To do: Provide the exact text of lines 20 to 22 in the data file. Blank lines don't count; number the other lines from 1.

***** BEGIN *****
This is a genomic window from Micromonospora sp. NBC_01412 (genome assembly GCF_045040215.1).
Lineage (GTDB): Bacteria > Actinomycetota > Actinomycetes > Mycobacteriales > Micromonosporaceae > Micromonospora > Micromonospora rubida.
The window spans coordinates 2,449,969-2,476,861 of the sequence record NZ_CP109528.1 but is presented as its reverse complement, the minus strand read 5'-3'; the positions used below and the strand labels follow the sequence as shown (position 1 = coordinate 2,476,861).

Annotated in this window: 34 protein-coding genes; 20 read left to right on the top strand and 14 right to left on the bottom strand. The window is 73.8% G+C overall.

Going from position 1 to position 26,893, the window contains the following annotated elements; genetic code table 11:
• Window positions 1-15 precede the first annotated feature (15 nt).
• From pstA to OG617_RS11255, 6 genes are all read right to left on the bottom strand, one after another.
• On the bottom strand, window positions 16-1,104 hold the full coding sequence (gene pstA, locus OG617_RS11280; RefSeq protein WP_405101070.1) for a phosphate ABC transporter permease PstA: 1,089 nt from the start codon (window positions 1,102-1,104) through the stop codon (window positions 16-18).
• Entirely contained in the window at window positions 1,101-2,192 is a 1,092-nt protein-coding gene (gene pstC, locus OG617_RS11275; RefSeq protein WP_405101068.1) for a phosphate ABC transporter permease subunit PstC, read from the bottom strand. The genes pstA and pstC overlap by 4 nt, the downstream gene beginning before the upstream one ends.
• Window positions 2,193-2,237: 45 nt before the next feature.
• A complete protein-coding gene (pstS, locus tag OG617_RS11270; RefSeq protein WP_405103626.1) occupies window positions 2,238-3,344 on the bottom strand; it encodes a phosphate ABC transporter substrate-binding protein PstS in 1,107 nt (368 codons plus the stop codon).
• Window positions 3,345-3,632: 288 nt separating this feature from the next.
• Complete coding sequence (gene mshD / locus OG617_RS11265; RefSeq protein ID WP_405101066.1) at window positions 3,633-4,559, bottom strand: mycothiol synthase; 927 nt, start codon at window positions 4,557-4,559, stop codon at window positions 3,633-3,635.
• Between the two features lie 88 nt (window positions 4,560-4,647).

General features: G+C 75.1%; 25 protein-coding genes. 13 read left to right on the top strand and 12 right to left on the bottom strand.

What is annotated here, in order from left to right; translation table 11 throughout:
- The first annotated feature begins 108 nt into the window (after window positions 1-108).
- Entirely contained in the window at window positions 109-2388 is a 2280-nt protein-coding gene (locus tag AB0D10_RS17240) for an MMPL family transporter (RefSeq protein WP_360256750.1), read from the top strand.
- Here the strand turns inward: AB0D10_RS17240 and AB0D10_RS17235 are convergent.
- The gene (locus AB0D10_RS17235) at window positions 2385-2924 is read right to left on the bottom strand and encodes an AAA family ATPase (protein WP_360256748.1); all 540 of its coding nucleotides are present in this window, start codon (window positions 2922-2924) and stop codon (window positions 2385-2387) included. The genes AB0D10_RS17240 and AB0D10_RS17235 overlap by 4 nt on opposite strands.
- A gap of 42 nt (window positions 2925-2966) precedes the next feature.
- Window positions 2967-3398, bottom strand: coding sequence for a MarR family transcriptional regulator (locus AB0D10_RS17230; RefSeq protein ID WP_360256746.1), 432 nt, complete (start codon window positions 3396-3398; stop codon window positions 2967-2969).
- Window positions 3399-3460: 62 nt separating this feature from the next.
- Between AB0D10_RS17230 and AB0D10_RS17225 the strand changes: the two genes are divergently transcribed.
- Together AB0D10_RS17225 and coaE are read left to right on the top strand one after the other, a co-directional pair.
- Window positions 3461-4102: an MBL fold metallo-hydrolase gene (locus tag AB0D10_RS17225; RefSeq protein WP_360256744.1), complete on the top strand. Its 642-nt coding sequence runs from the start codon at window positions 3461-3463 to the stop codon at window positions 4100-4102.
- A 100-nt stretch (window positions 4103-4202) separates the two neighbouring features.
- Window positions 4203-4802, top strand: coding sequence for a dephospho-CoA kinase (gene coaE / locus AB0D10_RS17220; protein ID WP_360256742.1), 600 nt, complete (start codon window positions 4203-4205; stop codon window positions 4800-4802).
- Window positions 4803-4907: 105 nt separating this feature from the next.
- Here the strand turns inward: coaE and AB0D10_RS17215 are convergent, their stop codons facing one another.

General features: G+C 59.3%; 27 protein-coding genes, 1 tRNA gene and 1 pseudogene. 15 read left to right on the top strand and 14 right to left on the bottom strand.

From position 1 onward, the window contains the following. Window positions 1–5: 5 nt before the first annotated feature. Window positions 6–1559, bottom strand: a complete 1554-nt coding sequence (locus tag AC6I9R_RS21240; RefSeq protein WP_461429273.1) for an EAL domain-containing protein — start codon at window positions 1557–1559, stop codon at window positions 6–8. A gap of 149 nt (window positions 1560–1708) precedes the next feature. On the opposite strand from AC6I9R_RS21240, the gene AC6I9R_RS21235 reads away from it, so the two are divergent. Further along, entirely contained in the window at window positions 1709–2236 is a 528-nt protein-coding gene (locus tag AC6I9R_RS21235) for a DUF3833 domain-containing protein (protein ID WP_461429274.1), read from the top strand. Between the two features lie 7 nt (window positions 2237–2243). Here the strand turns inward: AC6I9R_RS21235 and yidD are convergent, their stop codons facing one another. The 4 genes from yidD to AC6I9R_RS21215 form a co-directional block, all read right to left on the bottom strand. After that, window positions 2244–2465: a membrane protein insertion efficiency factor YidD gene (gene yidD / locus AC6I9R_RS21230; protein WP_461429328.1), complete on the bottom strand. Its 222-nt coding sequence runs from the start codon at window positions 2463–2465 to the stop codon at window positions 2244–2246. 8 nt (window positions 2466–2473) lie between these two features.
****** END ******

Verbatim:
- The gene (locus AB0D10_RS17235) at window positions 2385-2924 is read right to left on the bottom strand and encodes an AAA family ATPase (protein WP_360256748.1); all 540 of its coding nucleotides are present in this window, start codon (window positions 2922-2924) and stop codon (window positions 2385-2387) included. The genes AB0D10_RS17240 and AB0D10_RS17235 overlap by 4 nt on opposite strands.
- A gap of 42 nt (window positions 2925-2966) precedes the next feature.
- Window positions 2967-3398, bottom strand: coding sequence for a MarR family transcriptional regulator (locus AB0D10_RS17230; RefSeq protein ID WP_360256746.1), 432 nt, complete (start codon window positions 3396-3398; stop codon window positions 2967-2969).